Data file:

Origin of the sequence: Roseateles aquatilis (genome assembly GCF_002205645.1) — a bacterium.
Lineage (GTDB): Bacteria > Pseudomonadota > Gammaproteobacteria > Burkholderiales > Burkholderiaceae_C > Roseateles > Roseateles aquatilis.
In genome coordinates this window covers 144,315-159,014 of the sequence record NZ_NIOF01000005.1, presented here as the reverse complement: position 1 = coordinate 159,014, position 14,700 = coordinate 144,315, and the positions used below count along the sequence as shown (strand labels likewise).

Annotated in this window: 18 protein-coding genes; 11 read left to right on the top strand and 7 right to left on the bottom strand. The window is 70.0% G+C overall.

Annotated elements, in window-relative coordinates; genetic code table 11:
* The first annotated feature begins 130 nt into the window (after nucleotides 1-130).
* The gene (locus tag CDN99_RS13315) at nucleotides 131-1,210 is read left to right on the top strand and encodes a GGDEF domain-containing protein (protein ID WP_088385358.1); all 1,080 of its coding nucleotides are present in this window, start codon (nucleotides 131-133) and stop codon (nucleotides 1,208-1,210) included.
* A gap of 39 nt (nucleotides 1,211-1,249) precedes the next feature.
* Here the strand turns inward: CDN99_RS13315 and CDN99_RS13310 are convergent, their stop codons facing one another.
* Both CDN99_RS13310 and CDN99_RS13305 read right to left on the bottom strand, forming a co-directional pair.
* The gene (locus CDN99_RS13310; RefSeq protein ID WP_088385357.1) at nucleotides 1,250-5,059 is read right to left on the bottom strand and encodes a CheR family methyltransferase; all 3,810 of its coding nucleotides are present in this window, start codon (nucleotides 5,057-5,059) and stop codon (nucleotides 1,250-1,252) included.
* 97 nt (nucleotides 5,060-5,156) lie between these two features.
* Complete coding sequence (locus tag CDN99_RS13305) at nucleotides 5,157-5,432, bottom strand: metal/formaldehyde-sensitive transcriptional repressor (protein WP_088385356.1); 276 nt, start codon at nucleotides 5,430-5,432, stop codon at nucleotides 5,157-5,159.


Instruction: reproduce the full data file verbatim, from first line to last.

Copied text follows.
Origin of the sequence: Roseateles aquatilis (genome assembly GCF_002205645.1) — a bacterium.
Lineage (GTDB): Bacteria > Pseudomonadota > Gammaproteobacteria > Burkholderiales > Burkholderiaceae_C > Roseateles > Roseateles aquatilis.
In genome coordinates this window covers 144,315-159,014 of the sequence record NZ_NIOF01000005.1, presented here as the reverse complement: position 1 = coordinate 159,014, position 14,700 = coordinate 144,315, and the positions used below count along the sequence as shown (strand labels likewise).

Annotated in this window: 18 protein-coding genes; 11 read left to right on the top strand and 7 right to left on the bottom strand. The window is 70.0% G+C overall.

Annotated elements, in window-relative coordinates; genetic code table 11:
* The first annotated feature begins 130 nt into the window (after nucleotides 1-130).
* The gene (locus tag CDN99_RS13315) at nucleotides 131-1,210 is read left to right on the top strand and encodes a GGDEF domain-containing protein (protein ID WP_088385358.1); all 1,080 of its coding nucleotides are present in this window, start codon (nucleotides 131-133) and stop codon (nucleotides 1,208-1,210) included.
* A gap of 39 nt (nucleotides 1,211-1,249) precedes the next feature.
* Here the strand turns inward: CDN99_RS13315 and CDN99_RS13310 are convergent, their stop codons facing one another.
* Both CDN99_RS13310 and CDN99_RS13305 read right to left on the bottom strand, forming a co-directional pair.
* The gene (locus CDN99_RS13310; RefSeq protein ID WP_088385357.1) at nucleotides 1,250-5,059 is read right to left on the bottom strand and encodes a CheR family methyltransferase; all 3,810 of its coding nucleotides are present in this window, start codon (nucleotides 5,057-5,059) and stop codon (nucleotides 1,250-1,252) included.
* 97 nt (nucleotides 5,060-5,156) lie between these two features.
* Complete coding sequence (locus tag CDN99_RS13305) at nucleotides 5,157-5,432, bottom strand: metal/formaldehyde-sensitive transcriptional repressor (protein WP_088385356.1); 276 nt, start codon at nucleotides 5,430-5,432, stop codon at nucleotides 5,157-5,159.